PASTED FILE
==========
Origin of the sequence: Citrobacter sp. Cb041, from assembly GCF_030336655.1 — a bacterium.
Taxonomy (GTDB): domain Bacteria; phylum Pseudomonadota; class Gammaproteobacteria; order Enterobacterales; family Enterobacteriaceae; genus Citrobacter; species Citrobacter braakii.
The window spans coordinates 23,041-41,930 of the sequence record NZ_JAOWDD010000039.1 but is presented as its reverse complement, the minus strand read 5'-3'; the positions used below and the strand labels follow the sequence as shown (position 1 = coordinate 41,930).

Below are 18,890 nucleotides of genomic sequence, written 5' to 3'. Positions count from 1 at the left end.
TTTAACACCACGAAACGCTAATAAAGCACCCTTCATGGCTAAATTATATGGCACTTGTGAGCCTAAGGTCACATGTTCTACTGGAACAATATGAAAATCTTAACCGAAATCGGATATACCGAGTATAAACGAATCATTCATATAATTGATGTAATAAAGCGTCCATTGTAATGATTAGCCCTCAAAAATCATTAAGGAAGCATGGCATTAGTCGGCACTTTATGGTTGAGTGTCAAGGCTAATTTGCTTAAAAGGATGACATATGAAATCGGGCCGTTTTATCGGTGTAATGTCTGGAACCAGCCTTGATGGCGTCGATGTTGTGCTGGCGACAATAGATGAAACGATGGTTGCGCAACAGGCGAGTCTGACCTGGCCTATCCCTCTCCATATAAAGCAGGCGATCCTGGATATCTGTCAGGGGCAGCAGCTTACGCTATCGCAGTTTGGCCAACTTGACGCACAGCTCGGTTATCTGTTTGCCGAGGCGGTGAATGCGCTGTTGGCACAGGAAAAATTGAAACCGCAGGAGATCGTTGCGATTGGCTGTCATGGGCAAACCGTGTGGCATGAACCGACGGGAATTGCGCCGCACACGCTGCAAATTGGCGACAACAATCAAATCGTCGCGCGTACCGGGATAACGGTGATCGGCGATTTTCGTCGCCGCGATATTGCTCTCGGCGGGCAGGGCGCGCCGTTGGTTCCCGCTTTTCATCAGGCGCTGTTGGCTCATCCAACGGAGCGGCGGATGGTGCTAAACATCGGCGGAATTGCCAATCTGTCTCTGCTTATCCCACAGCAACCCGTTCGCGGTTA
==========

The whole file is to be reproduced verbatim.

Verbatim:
Origin of the sequence: Citrobacter sp. Cb041, from assembly GCF_030336655.1 — a bacterium.
Taxonomy (GTDB): domain Bacteria; phylum Pseudomonadota; class Gammaproteobacteria; order Enterobacterales; family Enterobacteriaceae; genus Citrobacter; species Citrobacter braakii.
The window spans coordinates 23,041-41,930 of the sequence record NZ_JAOWDD010000039.1 but is presented as its reverse complement, the minus strand read 5'-3'; the positions used below and the strand labels follow the sequence as shown (position 1 = coordinate 41,930).

Below are 18,890 nucleotides of genomic sequence, written 5' to 3'. Positions count from 1 at the left end.
TTTAACACCACGAAACGCTAATAAAGCACCCTTCATGGCTAAATTATATGGCACTTGTGAGCCTAAGGTCACATGTTCTACTGGAACAATATGAAAATCTTAACCGAAATCGGATATACCGAGTATAAACGAATCATTCATATAATTGATGTAATAAAGCGTCCATTGTAATGATTAGCCCTCAAAAATCATTAAGGAAGCATGGCATTAGTCGGCACTTTATGGTTGAGTGTCAAGGCTAATTTGCTTAAAAGGATGACATATGAAATCGGGCCGTTTTATCGGTGTAATGTCTGGAACCAGCCTTGATGGCGTCGATGTTGTGCTGGCGACAATAGATGAAACGATGGTTGCGCAACAGGCGAGTCTGACCTGGCCTATCCCTCTCCATATAAAGCAGGCGATCCTGGATATCTGTCAGGGGCAGCAGCTTACGCTATCGCAGTTTGGCCAACTTGACGCACAGCTCGGTTATCTGTTTGCCGAGGCGGTGAATGCGCTGTTGGCACAGGAAAAATTGAAACCGCAGGAGATCGTTGCGATTGGCTGTCATGGGCAAACCGTGTGGCATGAACCGACGGGAATTGCGCCGCACACGCTGCAAATTGGCGACAACAATCAAATCGTCGCGCGTACCGGGATAACGGTGATCGGCGATTTTCGTCGCCGCGATATTGCTCTCGGCGGGCAGGGCGCGCCGTTGGTTCCCGCTTTTCATCAGGCGCTGTTGGCTCATCCAACGGAGCGGCGGATGGTGCTAAACATCGGCGGAATTGCCAATCTGTCTCTGCTTATCCCACAGCAACCCGTTCGCGGTTA